Microsoft announced on Thursday that not everyone will be able to upgrade to Windows 10 on the same day, July 29.
“We want to make sure all of you have a great upgrade experience, so we’ll roll-out Windows 10 in phases to help manage the demand,” Microsoft Executive Vice President Terry Myerson said in a blogpost.
According to the post, Windows 10 updates will be available first for “Windows Insiders,” 5 million people who are testing the operating system.
After July 29, Microsoft will let people who reserved Windows 10 download the operating system “in waves.”
“If you reserved your copy of Windows 10, we will notify you once our compatibility work confirms you will have a great experience, and Windows 10 has been downloaded on your system,” he said.
The software giant prefers a slow roll-out since it desires constant feedback regarding Windows 10 from different hardware configurations, impossible to gain in artificial testing environments.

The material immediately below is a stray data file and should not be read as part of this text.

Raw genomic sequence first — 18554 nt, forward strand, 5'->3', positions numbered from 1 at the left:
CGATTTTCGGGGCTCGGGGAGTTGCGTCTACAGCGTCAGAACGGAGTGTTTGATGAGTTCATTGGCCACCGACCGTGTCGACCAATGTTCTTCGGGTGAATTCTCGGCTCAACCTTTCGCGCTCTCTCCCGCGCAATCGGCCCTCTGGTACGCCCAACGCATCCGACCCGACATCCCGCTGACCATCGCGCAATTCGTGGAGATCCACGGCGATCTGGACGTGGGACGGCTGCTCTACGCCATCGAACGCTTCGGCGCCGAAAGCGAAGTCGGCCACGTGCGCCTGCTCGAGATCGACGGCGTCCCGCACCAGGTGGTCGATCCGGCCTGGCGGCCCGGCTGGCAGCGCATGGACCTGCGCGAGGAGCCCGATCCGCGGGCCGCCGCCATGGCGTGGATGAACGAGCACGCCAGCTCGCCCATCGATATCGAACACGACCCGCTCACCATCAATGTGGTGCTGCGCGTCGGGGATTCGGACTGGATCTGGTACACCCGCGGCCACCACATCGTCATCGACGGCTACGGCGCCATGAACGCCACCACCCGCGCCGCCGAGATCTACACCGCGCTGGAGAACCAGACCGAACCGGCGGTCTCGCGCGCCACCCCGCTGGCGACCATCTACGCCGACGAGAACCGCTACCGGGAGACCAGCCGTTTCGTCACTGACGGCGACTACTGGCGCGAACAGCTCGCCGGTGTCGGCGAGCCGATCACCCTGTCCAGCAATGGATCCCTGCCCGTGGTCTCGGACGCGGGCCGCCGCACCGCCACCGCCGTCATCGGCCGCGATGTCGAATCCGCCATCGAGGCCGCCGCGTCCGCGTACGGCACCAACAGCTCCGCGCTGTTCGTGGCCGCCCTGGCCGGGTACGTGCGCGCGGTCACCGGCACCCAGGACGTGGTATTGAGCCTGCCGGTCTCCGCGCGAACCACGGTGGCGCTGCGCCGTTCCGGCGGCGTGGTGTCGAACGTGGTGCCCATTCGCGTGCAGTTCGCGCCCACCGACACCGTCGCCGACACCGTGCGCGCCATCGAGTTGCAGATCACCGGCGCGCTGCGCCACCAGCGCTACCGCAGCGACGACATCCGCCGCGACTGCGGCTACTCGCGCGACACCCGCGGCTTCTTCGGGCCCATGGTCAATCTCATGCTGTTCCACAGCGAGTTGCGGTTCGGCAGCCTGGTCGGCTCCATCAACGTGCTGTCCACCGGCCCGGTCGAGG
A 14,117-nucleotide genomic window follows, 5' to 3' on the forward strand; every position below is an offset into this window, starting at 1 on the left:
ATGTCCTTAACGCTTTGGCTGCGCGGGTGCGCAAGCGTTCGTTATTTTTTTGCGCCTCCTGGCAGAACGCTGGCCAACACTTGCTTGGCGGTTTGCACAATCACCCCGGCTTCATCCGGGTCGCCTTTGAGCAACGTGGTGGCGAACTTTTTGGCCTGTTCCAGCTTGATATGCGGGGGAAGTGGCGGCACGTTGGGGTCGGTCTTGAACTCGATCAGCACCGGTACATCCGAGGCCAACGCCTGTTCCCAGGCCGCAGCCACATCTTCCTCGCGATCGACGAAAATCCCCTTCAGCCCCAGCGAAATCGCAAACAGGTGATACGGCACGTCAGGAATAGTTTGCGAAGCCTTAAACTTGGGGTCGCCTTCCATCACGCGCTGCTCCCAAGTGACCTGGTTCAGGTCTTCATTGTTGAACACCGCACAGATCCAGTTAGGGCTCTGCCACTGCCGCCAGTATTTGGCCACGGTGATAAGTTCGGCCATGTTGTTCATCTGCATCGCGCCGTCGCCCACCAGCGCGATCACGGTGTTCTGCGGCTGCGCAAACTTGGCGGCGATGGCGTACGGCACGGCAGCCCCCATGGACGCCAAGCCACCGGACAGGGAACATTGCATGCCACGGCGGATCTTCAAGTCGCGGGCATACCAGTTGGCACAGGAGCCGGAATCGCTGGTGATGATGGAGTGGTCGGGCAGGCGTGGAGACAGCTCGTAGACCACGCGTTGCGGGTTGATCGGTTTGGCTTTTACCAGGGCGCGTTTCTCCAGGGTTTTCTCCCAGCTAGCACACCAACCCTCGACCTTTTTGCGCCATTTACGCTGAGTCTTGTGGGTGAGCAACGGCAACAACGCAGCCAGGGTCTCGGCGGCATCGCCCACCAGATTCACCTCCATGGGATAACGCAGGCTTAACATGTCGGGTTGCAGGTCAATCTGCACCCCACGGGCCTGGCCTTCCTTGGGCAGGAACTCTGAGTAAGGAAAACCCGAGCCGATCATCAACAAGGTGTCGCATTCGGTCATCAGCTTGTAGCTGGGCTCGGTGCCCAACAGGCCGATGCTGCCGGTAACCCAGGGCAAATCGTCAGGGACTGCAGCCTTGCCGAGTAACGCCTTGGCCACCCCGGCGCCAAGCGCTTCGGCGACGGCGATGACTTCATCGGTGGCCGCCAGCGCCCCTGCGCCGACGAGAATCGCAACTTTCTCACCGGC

“Each day of the roll-out, we will listen, learn and update the experience for all Windows 10 users,” Myerson said.
Microsoft is aiming for 1 billion PCs to run Windows 10 in two or three years.
Windows 10 will be the last version of Windows, but there will be regular installments and updates to the software.
Along with the return of the “Start Menu,” the new version of Windows will include a browser called “Edge,” especially aimed at winning the hearts of mobile users.
Although the world’s largest software company hasn’t yet released official prices for the new operating system, it is speculated that the Home Edition will be $109 and Professional version be $149 for hardware makers.
Users with Windows versions 7 and 8.1 will have the opportunity to upgrade to the new operating system without charge.